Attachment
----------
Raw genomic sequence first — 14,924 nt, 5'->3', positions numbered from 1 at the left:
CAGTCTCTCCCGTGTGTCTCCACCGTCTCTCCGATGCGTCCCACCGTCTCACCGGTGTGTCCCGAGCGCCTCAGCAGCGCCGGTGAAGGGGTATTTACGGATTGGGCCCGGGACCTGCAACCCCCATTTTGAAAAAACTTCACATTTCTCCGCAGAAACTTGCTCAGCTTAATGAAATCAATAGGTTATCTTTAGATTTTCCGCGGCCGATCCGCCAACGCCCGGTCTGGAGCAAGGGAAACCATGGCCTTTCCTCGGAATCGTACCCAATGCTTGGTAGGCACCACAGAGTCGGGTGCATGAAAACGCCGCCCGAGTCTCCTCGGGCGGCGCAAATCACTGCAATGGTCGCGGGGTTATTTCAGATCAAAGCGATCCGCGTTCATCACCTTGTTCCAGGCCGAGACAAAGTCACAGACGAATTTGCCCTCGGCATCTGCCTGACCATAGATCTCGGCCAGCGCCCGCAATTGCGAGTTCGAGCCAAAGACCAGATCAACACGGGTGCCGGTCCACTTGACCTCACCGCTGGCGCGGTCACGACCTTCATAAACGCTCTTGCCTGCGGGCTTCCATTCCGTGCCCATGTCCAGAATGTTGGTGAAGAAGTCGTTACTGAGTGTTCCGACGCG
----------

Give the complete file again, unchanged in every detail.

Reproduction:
Raw genomic sequence first — 14,924 nt, 5'->3', positions numbered from 1 at the left:
CAGTCTCTCCCGTGTGTCTCCACCGTCTCTCCGATGCGTCCCACCGTCTCACCGGTGTGTCCCGAGCGCCTCAGCAGCGCCGGTGAAGGGGTATTTACGGATTGGGCCCGGGACCTGCAACCCCCATTTTGAAAAAACTTCACATTTCTCCGCAGAAACTTGCTCAGCTTAATGAAATCAATAGGTTATCTTTAGATTTTCCGCGGCCGATCCGCCAACGCCCGGTCTGGAGCAAGGGAAACCATGGCCTTTCCTCGGAATCGTACCCAATGCTTGGTAGGCACCACAGAGTCGGGTGCATGAAAACGCCGCCCGAGTCTCCTCGGGCGGCGCAAATCACTGCAATGGTCGCGGGGTTATTTCAGATCAAAGCGATCCGCGTTCATCACCTTGTTCCAGGCCGAGACAAAGTCACAGACGAATTTGCCCTCGGCATCTGCCTGACCATAGATCTCGGCCAGCGCCCGCAATTGCGAGTTCGAGCCAAAGACCAGATCAACACGGGTGCCGGTCCACTTGACCTCACCGCTGGCGCGGTCACGACCTTCATAAACGCTCTTGCCTGCGGGCTTCCATTCCGTGCCCATGTCCAGAATGTTGGTGAAGAAGTCGTTACTGAGTGTTCCGACGCG